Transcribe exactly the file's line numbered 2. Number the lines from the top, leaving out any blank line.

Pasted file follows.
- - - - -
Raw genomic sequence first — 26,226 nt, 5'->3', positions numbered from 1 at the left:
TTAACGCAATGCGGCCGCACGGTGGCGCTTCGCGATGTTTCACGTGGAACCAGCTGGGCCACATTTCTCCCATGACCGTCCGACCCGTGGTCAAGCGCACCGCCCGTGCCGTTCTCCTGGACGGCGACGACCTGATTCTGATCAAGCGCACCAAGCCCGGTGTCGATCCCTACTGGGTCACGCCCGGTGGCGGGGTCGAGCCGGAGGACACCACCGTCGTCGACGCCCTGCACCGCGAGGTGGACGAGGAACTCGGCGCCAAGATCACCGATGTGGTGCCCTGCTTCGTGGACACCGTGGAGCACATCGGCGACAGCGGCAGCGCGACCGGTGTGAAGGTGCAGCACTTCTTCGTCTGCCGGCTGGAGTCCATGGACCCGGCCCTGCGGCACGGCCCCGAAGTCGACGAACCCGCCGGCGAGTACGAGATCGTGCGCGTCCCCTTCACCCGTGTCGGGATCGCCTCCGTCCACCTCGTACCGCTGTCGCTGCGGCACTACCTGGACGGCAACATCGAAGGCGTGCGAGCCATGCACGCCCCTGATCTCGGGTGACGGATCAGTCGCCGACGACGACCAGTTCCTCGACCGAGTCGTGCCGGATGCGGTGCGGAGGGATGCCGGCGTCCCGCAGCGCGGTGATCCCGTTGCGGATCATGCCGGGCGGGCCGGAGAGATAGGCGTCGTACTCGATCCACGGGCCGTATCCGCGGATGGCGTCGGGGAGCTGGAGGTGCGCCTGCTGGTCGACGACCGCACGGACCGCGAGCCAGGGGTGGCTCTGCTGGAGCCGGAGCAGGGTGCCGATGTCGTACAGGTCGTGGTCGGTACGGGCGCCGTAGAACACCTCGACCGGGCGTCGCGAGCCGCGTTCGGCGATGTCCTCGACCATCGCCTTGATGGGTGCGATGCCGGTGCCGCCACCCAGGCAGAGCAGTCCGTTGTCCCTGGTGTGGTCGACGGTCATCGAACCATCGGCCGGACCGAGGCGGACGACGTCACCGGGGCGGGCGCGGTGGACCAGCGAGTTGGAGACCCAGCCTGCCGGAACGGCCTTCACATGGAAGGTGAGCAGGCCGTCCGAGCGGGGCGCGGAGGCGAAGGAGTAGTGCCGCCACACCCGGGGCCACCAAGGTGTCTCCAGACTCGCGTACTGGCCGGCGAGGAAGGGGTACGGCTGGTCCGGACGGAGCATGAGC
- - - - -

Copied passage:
TTAACGCAATGCGGCCGCACGGTGGCGCTTCGCGATGTTTCACGTGGAACCAGCTGGGCCACATTTCTCCCATGACCGTCCGACCCGTGGTCAAGCGCACCGCCCGTGCCGTTCTCCTGGACGGCGACGACCTGATTCTGATCAAGCGCACCAAGCCCGGTGTCGATCCCTACTGGGTCACGCCCGGTGGCGGGGTCGAGCCGGAGGACACCACCGTCGTCGACGCCCTGCACCGCGAGGTGGACGAGGAACTCGGCGCCAAGATCACCGATGTGGTGCCCTGCTTCGTGGACACCGTGGAGCACATCGGCGACAGCGGCAGCGCGACCGGTGTGAAGGTGCAGCACTTCTTCGTCTGCCGGCTGGAGTCCATGGACCCGGCCCTGCGGCACGGCCCCGAAGTCGACGAACCCGCCGGCGAGTACGAGATCGTGCGCGTCCCCTTCACCCGTGTCGGGATCGCCTCCGTCCACCTCGTACCGCTGTCGCTGCGGCACTACCTGGACGGCAACATCGAAGGCGTGCGAGCCATGCACGCCCCTGATCTCGGGTGACGGATCAGTCGCCGACGACGACCAGTTCCTCGACCGAGTCGTGCCGGATGCGGTGCGGAGGGATGCCGGCGTCCCGCAGCGCGGTGATCCCGTTGCGGATCATGCCGGGCGGGCCGGAGAGATAGGCGTCGTACTCGATCCACGGGCCGTATCCGCGGATGGCGTCGGGGAGCTGGAGGTGCGCCTGCTGGTCGACGACCGCACGGACCGCGAGCCAGGGGTGGCTCTGCTGGAGCCGGAGCAGGGTGCCGATGTCGTACAGGTCGTGGTCGGTACGGGCGCCGTAGAACACCTCGACCGGGCGTCGCGAGCCGCGTTCGGCGATGTCCTCGACCATCGCCTTGATGGGTGCGATGCCGGTGCCGCCACCCAGGCAGAGCAGTCCGTTGTCCCTGGTGTGGTCGACGGTCATCGAACCATCGGCCGGACCGAGGCGGACGACGTCACCGGGGCGGGCGCGGTGGACCAGCGAGTTGGAGACCCAGCCTGCCGGAACGGCCTTCACATGGAAGGTGAGCAGGCCGTCCGAGCGGGGCGCGGAGGCGAAGGAGTAGTGCCGCCACACCCGGGGCCACCAAGGTGTCTCCAGACTCGCGTACTGGCCGGCGAGGAAGGGGTACGGCTGGTCCGGACGGAGCATGAGC